If you are going to use CD's you may wish to put several together. The extra weight and surface area will give you more traction force.

The formula for a lever is:

[tex]Force_{trap} \times d_{trap} = Force_{earm} \times d_{earm}[/tex] where the subscripts 'trap' and 'earm' refer to end of the trap arm and extended arm (eg. the distances from the trap pivot to the end of the trap and extended arm).

Once you measure the torque (force x distance) of the trap arm itself you can then work out the torques at the end of the extended arm, on the axle, and, ultimately, the force between the road and the wheels.

In order to make it go as far as possible, you must make sure that that force does not exceed the static friction force ie. [itex]F_{traction} < \mu_sN[/itex] where N is the normal force and [itex]\mu_s[/itex] is the coefficient of static friction. Otherwise you will lose energy due to slippage. In other words, to achieve greatest distance, you want a low rate of acceleration.

AM
mastermind3001
#7
Mar4-05, 10:23 AM
P: 6
I like the idea of several cds. Thanks. I also plan to cut them in some way so the middle is empty air, which will concentrate the mass at the outside of the wheel and give it a greater moment of inertia. But I have some questions.

How do I measure the force of the lever arm? For [tex]F=ma[/tex], do I need to measure the time it takes for the arm to go from release until stop? Because that's going to be a tough one. As for the mass, do I use the mass of the whole arm?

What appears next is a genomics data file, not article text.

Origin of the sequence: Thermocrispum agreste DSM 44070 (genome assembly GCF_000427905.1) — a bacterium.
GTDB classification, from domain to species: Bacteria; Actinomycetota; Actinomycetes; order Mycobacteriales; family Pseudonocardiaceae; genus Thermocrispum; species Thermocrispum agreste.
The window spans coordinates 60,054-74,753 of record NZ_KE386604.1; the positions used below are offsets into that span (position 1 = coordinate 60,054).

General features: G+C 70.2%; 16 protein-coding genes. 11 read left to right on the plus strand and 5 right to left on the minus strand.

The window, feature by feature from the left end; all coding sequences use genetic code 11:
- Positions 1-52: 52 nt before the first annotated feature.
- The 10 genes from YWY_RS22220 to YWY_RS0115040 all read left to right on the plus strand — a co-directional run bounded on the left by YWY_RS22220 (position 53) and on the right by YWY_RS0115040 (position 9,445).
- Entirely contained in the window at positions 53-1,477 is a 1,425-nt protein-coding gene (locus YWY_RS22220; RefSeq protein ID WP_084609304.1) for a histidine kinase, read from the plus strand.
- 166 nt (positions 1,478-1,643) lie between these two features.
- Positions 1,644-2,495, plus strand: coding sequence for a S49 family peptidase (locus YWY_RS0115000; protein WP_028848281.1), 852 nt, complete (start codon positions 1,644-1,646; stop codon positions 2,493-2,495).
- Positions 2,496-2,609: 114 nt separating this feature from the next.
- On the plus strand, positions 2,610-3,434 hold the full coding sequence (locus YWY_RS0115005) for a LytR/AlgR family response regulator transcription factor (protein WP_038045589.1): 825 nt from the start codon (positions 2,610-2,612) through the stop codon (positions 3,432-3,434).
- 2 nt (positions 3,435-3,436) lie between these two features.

And thanks for the formula. I think it's going to help me quite a bit.
Andrew Mason
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Mar4-05, 01:00 PM
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Quote Quote by mastermind3001
I like the idea of several cds. Thanks. I also plan to cut them in some way so the middle is empty air, which will concentrate the mass at the outside of the wheel and give it a greater moment of inertia.
That will reduce the moment of inertia. The mass at centre doesn't contribute as much to the moment of inertia as the mass farther out, but it still contributes. If you took that mass near the centre and moved it farther out, you would increase I but not if you just remove it.

How do I measure the force of the lever arm? For [tex]F=ma[/tex], do I need to measure the time it takes for the arm to go from release until stop? Because that's going to be a tough one. As for the mass, do I use the mass of the whole arm?